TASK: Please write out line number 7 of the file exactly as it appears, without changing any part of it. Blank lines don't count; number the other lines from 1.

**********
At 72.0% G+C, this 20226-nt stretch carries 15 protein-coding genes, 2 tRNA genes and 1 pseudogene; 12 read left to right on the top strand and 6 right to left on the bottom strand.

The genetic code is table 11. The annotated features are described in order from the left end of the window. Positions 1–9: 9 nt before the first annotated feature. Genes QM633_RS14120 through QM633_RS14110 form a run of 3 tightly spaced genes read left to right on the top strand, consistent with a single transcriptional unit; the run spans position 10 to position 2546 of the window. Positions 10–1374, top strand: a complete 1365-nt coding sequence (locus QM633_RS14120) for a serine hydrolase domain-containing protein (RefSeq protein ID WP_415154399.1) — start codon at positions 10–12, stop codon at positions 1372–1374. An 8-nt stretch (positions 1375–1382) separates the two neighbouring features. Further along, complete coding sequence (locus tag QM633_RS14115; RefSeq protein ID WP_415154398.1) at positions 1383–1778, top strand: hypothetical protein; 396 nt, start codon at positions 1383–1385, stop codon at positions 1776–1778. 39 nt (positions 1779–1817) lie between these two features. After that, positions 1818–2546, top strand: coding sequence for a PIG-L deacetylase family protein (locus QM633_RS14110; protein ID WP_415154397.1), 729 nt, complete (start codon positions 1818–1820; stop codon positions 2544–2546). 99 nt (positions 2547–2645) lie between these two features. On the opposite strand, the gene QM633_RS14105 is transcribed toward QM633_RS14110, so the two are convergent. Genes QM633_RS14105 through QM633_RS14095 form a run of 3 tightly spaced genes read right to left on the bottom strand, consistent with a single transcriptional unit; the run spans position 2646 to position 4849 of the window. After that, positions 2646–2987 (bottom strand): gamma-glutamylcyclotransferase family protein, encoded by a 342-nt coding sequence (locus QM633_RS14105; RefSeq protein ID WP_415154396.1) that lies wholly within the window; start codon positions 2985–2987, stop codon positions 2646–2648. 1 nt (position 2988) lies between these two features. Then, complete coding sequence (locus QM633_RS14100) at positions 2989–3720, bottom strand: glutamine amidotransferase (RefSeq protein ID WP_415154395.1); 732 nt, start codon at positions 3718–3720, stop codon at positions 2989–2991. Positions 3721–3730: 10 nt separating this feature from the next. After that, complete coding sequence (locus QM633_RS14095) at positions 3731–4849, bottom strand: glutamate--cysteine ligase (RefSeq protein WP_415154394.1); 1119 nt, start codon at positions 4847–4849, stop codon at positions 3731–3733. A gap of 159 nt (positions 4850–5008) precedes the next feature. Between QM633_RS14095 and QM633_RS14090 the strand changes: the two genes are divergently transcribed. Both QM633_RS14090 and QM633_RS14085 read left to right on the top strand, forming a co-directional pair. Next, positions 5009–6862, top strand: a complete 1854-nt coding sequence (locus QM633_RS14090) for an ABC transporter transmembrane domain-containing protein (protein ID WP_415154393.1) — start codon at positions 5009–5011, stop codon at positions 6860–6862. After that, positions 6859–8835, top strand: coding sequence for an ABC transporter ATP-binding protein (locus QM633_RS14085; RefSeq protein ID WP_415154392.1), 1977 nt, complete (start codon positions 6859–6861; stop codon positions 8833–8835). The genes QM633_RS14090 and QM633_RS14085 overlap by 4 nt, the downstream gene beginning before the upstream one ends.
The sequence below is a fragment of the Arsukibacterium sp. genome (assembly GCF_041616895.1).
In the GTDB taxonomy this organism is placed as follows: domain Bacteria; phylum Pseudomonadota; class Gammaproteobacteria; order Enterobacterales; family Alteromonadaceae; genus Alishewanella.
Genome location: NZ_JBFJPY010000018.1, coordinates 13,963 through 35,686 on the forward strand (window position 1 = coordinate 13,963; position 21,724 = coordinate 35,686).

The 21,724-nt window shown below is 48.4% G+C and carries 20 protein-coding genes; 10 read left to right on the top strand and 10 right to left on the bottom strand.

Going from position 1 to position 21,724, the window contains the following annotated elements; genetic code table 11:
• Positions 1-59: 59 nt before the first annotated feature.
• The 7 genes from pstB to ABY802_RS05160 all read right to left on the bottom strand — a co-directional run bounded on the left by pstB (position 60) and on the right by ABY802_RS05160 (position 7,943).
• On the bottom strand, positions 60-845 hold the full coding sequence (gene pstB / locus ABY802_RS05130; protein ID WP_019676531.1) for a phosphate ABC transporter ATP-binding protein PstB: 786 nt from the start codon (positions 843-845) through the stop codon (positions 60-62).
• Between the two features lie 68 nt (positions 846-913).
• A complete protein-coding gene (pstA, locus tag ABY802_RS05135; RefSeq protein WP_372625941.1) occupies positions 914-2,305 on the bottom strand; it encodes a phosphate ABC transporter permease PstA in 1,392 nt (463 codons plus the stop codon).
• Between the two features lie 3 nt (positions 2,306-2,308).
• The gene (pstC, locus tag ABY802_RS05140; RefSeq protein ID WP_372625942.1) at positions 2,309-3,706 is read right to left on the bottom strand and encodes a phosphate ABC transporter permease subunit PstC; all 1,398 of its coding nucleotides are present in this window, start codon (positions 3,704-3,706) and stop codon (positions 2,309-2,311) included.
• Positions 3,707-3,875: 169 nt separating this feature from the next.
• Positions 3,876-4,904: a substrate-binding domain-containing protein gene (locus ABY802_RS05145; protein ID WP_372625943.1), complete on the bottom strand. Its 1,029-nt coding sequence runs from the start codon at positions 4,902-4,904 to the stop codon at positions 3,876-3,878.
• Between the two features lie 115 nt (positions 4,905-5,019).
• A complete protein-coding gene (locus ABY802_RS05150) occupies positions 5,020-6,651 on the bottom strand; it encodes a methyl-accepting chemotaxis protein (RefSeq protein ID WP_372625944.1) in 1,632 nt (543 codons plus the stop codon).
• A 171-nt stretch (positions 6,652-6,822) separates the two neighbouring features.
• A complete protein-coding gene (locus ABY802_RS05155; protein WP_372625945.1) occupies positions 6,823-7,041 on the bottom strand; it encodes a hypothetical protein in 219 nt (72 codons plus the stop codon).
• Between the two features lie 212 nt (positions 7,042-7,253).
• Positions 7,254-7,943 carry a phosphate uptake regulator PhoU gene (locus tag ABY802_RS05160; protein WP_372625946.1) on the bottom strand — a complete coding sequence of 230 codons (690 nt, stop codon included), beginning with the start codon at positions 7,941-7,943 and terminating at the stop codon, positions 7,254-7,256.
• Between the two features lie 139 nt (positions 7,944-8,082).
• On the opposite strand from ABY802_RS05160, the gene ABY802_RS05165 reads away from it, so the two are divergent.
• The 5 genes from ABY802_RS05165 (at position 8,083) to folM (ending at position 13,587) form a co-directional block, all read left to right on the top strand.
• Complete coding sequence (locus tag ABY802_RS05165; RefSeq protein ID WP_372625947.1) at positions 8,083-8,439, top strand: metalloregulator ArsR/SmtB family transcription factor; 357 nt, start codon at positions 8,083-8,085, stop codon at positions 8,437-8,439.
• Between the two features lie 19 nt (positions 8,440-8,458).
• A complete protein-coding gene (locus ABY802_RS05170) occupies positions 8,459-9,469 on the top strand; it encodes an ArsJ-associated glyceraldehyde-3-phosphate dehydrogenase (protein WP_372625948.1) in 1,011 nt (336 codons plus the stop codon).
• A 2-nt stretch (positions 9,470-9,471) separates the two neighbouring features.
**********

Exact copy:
Going from position 1 to position 21,724, the window contains the following annotated elements; genetic code table 11: